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Up the stairs we go to the master bedroom. At the time I took this photo last week, the loft above our bedroom wasn’t framed yet.

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And lastly, a view of the loft looking out down to the living room below. The space directly across from the stairs, which will be our bathroom, is now framed as well as our two closets and office space loft above the bathroom and bedroom.

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And that’s our house so far. I’m eager to share with you more updates about what books I’m currently reading, a funny Zoey story, and more but it will have to wait for the next blog post. So until then–winter blessings to you and a rainbow.

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Quote of the Day

As I was coming out of the bookstore today, a woman said aloud to the woman behind me, “Nice to see somebody in heels.” Wait, what? I turned around to see who she was referring to and sure enough there was a middle aged woman behind me wearing a long dress with black stiletto heels. Around these parts, it’s true, most women dress casually and appreciate the comfort of flats. Next month is my brother’s wedding, and I will not be wearing high heels. My high heel wearing days are over. My feet and back really appreciate my decision. But for all the women out there who can still tolerate wearing heels, more power to you. And may your poor little piggies not hurt.


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Slow Down, You Move Too Fast

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It was 8:00 a.m., the time I am usually in the car leaving the ranch to drive Zoey to school. It takes about an hour now to get her to school on time. But this morning Stephen took her to school. Zane started to get fussy so I put him in the Ergo carrier and decided to go for a walk to get him to sleep. It was cloudy but not raining. I walked out of the house and pulled the door shut behind me. I checked the handle and realized the door was locked. Locked out of the house. No phone to call Stephen. Stephen was going to the gym after dropping Zoey off at school. I calculated I had maybe 2 hours before he returned home. I walked to the lake and sat down on the damp, wooden bench on the dock. I smiled inwardly and realized I had been telling myself I needed to start meditating again and here was my perfect moment to stop and breathe and slow down. And if locking myself out of the house wasn’t enough of a reminder–I had one more pay attention moment this afternoon. I had left the house to pick Zoey up from school, speeding along to make sure I got to her school on time when suddenly the sun broke through the clouds and rain and a full rainbow appeared in the sky over passing vineyards. I never cease to be awed by rainbows. They always put a goofy grin on my face. I couldn’t help but slow down and steal glances at it as I drove until it finally disappeared. Some days the signs are so blatant you just really have to pay attention.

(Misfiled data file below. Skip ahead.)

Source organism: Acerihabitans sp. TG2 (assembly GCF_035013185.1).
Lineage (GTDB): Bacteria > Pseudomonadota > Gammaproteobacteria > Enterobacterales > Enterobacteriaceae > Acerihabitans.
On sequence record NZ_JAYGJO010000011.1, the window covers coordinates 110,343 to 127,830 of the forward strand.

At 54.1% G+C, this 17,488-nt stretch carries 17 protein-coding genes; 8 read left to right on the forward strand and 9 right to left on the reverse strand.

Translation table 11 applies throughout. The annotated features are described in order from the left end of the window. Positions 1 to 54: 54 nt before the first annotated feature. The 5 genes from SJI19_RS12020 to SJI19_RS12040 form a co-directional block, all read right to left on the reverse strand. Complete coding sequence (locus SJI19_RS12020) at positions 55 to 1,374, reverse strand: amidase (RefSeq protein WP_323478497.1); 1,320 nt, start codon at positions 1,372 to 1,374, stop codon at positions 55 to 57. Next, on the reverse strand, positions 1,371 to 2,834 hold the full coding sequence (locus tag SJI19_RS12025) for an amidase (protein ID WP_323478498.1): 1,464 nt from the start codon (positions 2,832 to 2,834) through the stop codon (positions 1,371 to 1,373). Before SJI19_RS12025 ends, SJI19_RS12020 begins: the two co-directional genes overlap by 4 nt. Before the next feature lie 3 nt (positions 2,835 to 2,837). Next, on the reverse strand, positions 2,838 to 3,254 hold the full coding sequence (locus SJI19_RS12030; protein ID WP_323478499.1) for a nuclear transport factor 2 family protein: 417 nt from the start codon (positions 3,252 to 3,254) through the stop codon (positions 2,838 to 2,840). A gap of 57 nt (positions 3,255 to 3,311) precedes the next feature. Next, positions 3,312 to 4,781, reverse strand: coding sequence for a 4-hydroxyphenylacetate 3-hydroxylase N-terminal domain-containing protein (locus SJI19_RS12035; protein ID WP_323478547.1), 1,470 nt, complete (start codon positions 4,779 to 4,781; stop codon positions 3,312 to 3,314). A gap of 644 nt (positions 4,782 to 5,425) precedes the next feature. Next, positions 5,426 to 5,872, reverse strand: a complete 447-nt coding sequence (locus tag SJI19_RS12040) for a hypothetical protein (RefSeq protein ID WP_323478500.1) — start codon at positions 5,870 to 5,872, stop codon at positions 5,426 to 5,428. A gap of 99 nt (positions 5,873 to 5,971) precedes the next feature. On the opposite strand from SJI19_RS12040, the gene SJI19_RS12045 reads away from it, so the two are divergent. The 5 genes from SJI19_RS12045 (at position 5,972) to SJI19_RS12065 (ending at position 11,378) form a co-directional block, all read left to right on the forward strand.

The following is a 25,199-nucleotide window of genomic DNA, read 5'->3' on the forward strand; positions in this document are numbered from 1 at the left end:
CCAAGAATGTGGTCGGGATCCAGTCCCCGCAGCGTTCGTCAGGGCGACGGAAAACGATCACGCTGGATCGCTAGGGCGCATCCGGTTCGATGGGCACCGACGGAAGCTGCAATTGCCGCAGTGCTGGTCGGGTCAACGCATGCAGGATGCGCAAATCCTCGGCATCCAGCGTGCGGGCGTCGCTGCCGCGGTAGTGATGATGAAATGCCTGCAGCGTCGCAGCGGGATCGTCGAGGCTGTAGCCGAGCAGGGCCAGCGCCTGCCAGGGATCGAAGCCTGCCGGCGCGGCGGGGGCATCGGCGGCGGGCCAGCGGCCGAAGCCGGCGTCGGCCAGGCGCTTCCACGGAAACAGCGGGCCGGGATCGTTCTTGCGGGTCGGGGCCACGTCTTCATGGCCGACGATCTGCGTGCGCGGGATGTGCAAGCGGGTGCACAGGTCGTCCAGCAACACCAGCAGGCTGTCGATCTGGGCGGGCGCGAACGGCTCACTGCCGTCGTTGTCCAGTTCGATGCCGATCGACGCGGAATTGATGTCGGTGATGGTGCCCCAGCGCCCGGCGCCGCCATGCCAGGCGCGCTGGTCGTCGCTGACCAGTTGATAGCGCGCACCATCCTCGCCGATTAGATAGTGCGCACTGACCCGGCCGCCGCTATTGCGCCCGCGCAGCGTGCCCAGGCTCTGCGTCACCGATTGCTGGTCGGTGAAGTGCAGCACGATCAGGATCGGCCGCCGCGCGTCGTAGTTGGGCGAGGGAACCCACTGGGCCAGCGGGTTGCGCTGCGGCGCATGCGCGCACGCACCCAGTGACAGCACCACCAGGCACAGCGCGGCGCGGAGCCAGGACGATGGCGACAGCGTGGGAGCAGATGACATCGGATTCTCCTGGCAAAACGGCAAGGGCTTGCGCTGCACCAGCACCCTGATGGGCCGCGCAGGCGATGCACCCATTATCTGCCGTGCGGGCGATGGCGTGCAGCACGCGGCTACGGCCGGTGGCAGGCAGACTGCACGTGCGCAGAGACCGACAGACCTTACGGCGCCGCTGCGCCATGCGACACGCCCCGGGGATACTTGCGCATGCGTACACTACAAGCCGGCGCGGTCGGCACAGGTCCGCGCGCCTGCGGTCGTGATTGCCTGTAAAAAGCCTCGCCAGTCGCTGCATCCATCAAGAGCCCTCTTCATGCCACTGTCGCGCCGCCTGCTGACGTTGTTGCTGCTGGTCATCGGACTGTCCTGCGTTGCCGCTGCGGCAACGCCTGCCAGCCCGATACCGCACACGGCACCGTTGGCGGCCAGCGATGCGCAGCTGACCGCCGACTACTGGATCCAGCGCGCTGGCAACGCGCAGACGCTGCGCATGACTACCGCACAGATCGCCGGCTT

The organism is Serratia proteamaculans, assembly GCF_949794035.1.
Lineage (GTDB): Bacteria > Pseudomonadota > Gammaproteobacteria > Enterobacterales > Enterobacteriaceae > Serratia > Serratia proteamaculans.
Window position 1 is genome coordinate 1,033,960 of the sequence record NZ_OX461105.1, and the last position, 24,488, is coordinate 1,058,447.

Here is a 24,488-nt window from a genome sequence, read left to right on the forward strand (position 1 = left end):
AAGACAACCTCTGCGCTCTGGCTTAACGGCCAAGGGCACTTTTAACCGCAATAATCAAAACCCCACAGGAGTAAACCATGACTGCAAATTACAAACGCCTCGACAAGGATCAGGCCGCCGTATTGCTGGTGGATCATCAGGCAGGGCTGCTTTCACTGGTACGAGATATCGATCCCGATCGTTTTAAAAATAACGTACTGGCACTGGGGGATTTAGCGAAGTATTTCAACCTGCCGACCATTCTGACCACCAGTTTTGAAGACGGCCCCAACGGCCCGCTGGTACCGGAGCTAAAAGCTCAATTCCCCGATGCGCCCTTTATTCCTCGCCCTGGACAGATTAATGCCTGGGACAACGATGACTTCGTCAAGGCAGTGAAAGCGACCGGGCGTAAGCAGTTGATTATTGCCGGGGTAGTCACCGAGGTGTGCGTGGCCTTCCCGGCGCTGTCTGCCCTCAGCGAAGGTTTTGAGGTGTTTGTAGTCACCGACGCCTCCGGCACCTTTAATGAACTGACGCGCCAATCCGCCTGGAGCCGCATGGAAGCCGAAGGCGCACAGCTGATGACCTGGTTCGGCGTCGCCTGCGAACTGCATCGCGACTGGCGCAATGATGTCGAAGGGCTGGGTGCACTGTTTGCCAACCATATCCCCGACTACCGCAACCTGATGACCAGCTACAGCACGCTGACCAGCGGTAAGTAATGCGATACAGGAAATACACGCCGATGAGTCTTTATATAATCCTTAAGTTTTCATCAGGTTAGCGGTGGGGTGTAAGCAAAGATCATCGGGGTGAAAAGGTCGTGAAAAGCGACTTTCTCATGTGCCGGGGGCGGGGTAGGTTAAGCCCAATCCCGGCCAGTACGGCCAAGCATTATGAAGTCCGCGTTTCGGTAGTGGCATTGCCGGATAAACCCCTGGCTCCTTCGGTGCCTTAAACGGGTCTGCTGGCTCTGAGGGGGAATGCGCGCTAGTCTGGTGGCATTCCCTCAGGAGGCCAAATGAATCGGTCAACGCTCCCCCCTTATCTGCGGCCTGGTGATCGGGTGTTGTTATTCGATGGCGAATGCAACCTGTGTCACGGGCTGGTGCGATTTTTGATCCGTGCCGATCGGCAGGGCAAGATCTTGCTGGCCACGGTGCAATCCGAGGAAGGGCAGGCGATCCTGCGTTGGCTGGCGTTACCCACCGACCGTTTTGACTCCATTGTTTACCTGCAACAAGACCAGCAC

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A Message to Zoey

IMG_0002When you don’t feel smart enough, remember that you have special gifts and talents that only you can share in your own unique way.

When you don’t feel strong enough, remember that when you were 1 years old you walked a mile from downtown Carmel back to our house.

When you don’t feel brave enough, remember how you’d go to the doctor as a child for your immunization shots and wouldn’t cry.

When you don’t feel beautiful enough, remember that it’s really not your outward appearance that makes you shine, but the beauty and love in your heart that makes you attractive.

We grow up and become women and we forget what we knew as a child.  We are smart and intelligent even if we don’t know all the answers and can’t solve all our problems alone. We are strong even when our arms seem to fail us, our hearts seem overburdened, and we think we can’t possible walk one more step.  We are brave even when our hearts are pounding and it seems nearly impossible to do that difficult, scary thing.  We are beautiful even with our wild, sometimes out of place hair.  Happy Mother’s Day to the mothers who are and the mothers who yearn to be.